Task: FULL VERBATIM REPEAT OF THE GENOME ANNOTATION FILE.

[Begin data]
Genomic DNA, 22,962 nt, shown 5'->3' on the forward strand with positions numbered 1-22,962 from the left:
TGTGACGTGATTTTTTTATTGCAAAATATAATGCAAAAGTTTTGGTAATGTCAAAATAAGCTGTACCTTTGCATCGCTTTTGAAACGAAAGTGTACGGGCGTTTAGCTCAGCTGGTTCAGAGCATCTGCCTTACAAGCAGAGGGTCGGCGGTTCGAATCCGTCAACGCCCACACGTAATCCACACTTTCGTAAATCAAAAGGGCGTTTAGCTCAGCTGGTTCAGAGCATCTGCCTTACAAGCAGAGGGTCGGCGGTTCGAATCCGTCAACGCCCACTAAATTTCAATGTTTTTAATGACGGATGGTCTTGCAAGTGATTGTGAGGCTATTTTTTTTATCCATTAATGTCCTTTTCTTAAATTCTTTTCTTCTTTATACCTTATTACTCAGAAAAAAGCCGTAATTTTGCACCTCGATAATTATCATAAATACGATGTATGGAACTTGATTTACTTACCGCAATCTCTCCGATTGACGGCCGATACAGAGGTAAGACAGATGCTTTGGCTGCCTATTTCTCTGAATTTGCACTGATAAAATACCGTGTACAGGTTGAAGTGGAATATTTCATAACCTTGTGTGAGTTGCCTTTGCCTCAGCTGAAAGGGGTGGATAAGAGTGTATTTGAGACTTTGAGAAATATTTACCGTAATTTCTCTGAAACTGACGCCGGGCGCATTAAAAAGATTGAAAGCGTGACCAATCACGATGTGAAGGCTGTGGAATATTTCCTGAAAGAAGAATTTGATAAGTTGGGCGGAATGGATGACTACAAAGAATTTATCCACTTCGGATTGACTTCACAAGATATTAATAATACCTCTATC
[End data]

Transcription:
Genomic DNA, 22,962 nt, shown 5'->3' on the forward strand with positions numbered 1-22,962 from the left:
TGTGACGTGATTTTTTTATTGCAAAATATAATGCAAAAGTTTTGGTAATGTCAAAATAAGCTGTACCTTTGCATCGCTTTTGAAACGAAAGTGTACGGGCGTTTAGCTCAGCTGGTTCAGAGCATCTGCCTTACAAGCAGAGGGTCGGCGGTTCGAATCCGTCAACGCCCACACGTAATCCACACTTTCGTAAATCAAAAGGGCGTTTAGCTCAGCTGGTTCAGAGCATCTGCCTTACAAGCAGAGGGTCGGCGGTTCGAATCCGTCAACGCCCACTAAATTTCAATGTTTTTAATGACGGATGGTCTTGCAAGTGATTGTGAGGCTATTTTTTTTATCCATTAATGTCCTTTTCTTAAATTCTTTTCTTCTTTATACCTTATTACTCAGAAAAAAGCCGTAATTTTGCACCTCGATAATTATCATAAATACGATGTATGGAACTTGATTTACTTACCGCAATCTCTCCGATTGACGGCCGATACAGAGGTAAGACAGATGCTTTGGCTGCCTATTTCTCTGAATTTGCACTGATAAAATACCGTGTACAGGTTGAAGTGGAATATTTCATAACCTTGTGTGAGTTGCCTTTGCCTCAGCTGAAAGGGGTGGATAAGAGTGTATTTGAGACTTTGAGAAATATTTACCGTAATTTCTCTGAAACTGACGCCGGGCGCATTAAAAAGATTGAAAGCGTGACCAATCACGATGTGAAGGCTGTGGAATATTTCCTGAAAGAAGAATTTGATAAGTTGGGCGGAATGGATGACTACAAAGAATTTATCCACTTCGGATTGACTTCACAAGATATTAATAATACCTCTATC